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Lehman v. McKinnon

United States District Court, D. Colorado

September 20, 2018

DOUGLAS LEHMAN, Plaintiff,
v.
BRIAN MCKINNON, CORRECTIONAL OFFICER JAQUES, and CORRECTIONAL OFFICER MCCARROLL, Defendants.

          RECOMMENDATION ON MOTION TO DISMISS

          N. Reid Neureiter Magistrate Judge

         Presently before the Court is Defendants Sgt. Brian McKinnon's and Sgt. Ryan Jaques' Motion to Dismiss the Amended Complaint (Doc. # 40) (Docket No. 42), in which Defendants McKinnon and Jaques ask the Court to dismiss Plaintiff Douglas Lehman's claims against them pursuant to Fed.R.Civ.P. 12(b)(6). Having carefully considered the briefing, record, discussion at the September 18, 2018 Status Conference (see Docket No. 46), and applicable law, the Court recommends that the motion be denied for the reasons discussed below.

         Background

         This case is brought by Mr. Lehman, who is proceeding pro se[1], relating to his treatment by staff at the Limon Correctional Facility following his assault of Sgt. McKinnon on February 7, 2017. (See generally Docket No. 40). Mr. Lehman alleges that excessive force was used against him when he was lying on his stomach, “motionless and silent and in both hand and leg shackles.” (Docket No. 40 at 5). He further alleges that while he was in that position Sgt. McKinnon leaned over and sprayed pepper spray in his face. Id. at 6. Mr. Lehman also alleges that Sgt. Jaques failed to protect him and failed to report Sgt. McKinnon's actions. Id. at 12-13. In response, Sgt. McKinnon and Sgt. Jaques filed the instant motion to dismiss. Defendants' only argument in support of dismissal is that Mr. Lehman's damages claim is barred by Heck v. Humphrey, 512 U.S. 477 (1994). (Docket No. 42 at 3-5). On September 18, 2018, the Court held a Status Conference in this case and also heard argument on the motion to dismiss. (Docket No. 46 at 1).

         Standard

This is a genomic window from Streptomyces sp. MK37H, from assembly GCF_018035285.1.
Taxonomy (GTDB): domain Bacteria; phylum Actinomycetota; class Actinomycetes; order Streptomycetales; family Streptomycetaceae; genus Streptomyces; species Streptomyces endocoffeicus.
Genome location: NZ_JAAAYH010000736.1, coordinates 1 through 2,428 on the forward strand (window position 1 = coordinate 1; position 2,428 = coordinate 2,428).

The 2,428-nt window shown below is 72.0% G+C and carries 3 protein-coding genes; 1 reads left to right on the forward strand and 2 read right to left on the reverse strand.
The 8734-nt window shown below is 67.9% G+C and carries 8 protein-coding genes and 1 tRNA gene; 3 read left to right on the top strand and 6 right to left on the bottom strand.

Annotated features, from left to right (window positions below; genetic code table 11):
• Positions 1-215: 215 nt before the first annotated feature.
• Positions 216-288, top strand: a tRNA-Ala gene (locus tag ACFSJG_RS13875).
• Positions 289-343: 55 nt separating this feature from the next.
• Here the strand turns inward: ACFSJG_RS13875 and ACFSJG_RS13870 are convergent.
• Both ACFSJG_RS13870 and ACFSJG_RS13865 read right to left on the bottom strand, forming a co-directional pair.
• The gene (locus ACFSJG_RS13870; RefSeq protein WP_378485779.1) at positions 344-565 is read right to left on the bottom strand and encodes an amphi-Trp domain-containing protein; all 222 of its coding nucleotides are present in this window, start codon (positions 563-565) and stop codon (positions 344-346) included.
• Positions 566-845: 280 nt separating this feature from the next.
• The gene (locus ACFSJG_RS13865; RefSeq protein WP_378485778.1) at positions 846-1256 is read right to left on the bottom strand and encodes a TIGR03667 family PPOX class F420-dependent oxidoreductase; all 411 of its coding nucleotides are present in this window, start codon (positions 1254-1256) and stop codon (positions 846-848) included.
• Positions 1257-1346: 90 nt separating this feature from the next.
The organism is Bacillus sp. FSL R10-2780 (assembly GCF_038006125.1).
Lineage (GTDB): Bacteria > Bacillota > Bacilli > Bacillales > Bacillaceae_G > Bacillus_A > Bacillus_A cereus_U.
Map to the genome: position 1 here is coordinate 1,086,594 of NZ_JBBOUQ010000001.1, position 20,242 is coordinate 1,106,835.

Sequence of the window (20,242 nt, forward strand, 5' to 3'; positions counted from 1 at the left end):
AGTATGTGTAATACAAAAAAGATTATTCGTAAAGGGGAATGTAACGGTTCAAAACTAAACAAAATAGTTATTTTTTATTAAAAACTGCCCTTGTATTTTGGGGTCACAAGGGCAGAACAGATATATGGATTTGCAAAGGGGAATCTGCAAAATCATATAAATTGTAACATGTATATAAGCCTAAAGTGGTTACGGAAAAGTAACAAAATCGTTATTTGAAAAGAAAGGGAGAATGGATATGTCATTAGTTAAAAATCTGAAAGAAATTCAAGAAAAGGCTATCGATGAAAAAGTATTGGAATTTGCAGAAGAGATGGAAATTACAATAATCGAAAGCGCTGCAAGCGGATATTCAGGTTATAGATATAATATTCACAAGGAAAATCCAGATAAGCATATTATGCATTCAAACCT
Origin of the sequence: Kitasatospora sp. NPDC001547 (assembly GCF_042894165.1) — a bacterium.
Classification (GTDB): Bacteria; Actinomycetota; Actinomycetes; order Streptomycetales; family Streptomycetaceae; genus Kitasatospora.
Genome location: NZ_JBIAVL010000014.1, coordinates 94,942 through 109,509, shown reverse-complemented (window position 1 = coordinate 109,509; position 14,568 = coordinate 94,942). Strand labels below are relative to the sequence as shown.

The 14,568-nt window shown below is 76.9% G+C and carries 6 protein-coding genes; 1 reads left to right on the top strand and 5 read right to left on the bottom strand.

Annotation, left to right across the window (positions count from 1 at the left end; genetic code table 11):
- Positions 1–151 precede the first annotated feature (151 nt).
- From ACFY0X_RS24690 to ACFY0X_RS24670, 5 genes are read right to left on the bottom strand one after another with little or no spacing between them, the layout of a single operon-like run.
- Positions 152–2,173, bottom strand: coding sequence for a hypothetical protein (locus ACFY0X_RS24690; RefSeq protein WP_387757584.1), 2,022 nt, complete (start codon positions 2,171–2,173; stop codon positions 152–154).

Federal Rule of Civil Procedure 12(b)(6) permits the Court to dismiss for “failure to state a claim upon which relief can be granted.” The purpose of a motion to dismiss pursuant to Rule 12(b)(6) is to test “the sufficiency of the allegations within the four corners of the complaint after taking those allegations as true.” Mobley v. McCormick, 40 F.3d 337, 340 (10th Cir. 1994); Fed.R.Civ.P. 12(b)(6) (stating that a complaint may be dismissed for “failure to state a claim upon which relief can be granted”). “The court's function on a Rule 12(b)(6) motion is not to weigh potential evidence that the parties might present at trial, but to assess whether the plaintiff's complaint alone is legally sufficient to state a claim for which relief may be granted.” Sutton v. Utah State Sch. for the Deaf & Blind, 173 F.3d 1226, 1236 (10th Cir. 1999) (citation omitted). To withstand a motion to dismiss pursuant to Rule 12(b)(6), “a complaint must contain enough allegations of fact to state a claim for relief that is plausible on its face.” Robbins v. Oklahoma, 519 F.3d 1242, 1247 (10th Cir. 2008) (quoting Bell Atlantic Corp. v. Twombly, 550 U.S. 544, 570 (2007)); see also Shero v. City of Grove, Okla., 510 F.3d 1196, 1200 (10th Cir. 2007) (“The complaint must plead sufficient facts, taken as true, to provide ‘plausible grounds' that discovery will reveal evidence to support the plaintiff's allegations.” (quoting Twombly, 550 U.S. at 570)). “Thus, ‘a well-pleaded complaint may proceed even if it strikes a savvy judge that actual proof of those facts is improbable, and that a recovery is very remote and unlikely.'” Dias v. City & Cnty. of Denver, 567 F.3d 1169, 1178 (10th Cir. 2009) (quoting Twombly, 550 U.S. at 556).

         Analysis